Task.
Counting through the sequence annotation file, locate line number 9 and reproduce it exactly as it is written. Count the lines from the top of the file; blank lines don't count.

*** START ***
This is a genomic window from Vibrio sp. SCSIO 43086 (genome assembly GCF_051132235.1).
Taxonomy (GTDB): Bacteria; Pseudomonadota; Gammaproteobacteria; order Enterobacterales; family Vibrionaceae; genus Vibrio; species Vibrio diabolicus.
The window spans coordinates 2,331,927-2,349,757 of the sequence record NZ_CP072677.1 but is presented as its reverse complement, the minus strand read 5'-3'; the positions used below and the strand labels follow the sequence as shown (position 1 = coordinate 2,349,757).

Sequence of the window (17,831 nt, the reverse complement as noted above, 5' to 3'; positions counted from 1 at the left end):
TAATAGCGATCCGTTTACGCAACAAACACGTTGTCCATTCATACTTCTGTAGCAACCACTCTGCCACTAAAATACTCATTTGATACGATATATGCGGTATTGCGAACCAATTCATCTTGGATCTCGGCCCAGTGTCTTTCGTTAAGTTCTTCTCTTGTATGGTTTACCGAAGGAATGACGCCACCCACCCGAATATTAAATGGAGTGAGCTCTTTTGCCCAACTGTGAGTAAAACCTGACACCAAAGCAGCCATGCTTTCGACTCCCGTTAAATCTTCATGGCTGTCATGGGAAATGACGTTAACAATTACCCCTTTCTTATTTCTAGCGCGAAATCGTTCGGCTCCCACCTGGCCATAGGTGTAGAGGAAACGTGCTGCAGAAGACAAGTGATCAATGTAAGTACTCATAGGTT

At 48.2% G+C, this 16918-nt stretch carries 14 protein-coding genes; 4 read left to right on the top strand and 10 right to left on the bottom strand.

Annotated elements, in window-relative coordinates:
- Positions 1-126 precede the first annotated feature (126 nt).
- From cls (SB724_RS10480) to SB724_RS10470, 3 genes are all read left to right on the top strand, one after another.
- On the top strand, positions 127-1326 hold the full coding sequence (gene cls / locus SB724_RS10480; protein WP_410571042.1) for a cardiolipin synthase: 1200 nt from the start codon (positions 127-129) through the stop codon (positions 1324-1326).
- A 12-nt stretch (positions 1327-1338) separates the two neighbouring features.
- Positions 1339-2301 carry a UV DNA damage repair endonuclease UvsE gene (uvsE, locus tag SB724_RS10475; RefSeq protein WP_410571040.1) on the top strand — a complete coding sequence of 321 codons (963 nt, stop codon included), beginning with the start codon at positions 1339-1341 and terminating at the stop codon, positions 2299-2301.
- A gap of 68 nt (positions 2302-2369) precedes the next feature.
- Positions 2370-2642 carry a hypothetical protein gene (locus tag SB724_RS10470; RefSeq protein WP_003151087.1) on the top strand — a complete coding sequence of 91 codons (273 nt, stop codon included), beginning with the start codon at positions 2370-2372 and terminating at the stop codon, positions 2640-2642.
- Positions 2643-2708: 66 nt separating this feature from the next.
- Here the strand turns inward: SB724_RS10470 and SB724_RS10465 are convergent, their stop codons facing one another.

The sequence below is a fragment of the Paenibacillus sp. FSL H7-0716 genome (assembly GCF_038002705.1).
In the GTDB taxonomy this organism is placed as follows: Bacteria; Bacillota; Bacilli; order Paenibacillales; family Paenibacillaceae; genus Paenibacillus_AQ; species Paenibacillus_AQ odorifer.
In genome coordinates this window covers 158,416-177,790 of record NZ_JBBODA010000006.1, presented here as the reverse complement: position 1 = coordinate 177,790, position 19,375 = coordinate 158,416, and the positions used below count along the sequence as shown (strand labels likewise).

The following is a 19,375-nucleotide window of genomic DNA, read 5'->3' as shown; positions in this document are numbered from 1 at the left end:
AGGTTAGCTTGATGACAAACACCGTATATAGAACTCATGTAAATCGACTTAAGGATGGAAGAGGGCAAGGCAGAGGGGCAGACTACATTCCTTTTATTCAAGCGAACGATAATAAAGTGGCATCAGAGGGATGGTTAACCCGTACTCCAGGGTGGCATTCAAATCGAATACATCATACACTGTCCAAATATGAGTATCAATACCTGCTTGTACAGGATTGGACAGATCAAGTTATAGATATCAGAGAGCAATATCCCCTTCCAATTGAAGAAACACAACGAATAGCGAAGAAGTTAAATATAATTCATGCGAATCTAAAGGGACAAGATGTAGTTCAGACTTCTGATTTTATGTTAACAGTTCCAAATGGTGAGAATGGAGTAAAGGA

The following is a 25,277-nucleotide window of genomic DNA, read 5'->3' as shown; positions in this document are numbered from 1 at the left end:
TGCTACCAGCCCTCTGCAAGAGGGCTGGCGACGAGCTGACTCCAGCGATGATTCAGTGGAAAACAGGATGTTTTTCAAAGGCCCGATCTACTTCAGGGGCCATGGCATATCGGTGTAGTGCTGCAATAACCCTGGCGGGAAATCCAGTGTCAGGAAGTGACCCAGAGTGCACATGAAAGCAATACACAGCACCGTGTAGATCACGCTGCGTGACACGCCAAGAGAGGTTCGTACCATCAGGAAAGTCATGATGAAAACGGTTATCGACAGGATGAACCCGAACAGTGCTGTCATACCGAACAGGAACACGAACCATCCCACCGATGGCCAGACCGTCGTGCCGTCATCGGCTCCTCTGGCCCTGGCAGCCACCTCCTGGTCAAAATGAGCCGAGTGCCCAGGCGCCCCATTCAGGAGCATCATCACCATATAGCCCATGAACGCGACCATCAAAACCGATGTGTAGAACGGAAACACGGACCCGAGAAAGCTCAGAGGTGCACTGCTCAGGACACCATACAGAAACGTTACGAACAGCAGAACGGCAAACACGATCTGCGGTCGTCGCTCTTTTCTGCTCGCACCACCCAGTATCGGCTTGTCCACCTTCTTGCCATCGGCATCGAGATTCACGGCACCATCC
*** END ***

- From cls (SB724_RS10480) to SB724_RS10470, 3 genes are all read left to right on the top strand, one after another.